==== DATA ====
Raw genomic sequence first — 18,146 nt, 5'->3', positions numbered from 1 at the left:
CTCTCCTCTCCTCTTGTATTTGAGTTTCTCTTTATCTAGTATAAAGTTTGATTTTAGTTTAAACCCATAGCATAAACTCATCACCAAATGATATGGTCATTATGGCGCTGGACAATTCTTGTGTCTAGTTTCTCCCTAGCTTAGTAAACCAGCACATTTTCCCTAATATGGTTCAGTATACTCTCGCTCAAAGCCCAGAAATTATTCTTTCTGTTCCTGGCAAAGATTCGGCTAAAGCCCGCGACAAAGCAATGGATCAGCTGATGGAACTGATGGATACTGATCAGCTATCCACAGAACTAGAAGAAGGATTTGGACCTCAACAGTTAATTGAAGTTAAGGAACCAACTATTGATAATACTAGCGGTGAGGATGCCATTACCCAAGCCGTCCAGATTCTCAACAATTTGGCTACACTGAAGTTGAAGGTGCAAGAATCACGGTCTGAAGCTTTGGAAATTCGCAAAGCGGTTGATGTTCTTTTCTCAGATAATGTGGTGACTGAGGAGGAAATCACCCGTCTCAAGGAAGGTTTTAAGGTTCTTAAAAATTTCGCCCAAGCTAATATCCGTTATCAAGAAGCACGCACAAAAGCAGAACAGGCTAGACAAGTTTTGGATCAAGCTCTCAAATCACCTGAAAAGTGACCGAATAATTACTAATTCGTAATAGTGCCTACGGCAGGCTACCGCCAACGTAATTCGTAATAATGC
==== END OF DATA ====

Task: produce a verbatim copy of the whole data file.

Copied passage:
Raw genomic sequence first — 18,146 nt, 5'->3', positions numbered from 1 at the left:
CTCTCCTCTCCTCTTGTATTTGAGTTTCTCTTTATCTAGTATAAAGTTTGATTTTAGTTTAAACCCATAGCATAAACTCATCACCAAATGATATGGTCATTATGGCGCTGGACAATTCTTGTGTCTAGTTTCTCCCTAGCTTAGTAAACCAGCACATTTTCCCTAATATGGTTCAGTATACTCTCGCTCAAAGCCCAGAAATTATTCTTTCTGTTCCTGGCAAAGATTCGGCTAAAGCCCGCGACAAAGCAATGGATCAGCTGATGGAACTGATGGATACTGATCAGCTATCCACAGAACTAGAAGAAGGATTTGGACCTCAACAGTTAATTGAAGTTAAGGAACCAACTATTGATAATACTAGCGGTGAGGATGCCATTACCCAAGCCGTCCAGATTCTCAACAATTTGGCTACACTGAAGTTGAAGGTGCAAGAATCACGGTCTGAAGCTTTGGAAATTCGCAAAGCGGTTGATGTTCTTTTCTCAGATAATGTGGTGACTGAGGAGGAAATCACCCGTCTCAAGGAAGGTTTTAAGGTTCTTAAAAATTTCGCCCAAGCTAATATCCGTTATCAAGAAGCACGCACAAAAGCAGAACAGGCTAGACAAGTTTTGGATCAAGCTCTCAAATCACCTGAAAAGTGACCGAATAATTACTAATTCGTAATAGTGCCTACGGCAGGCTACCGCCAACGTAATTCGTAATAATGC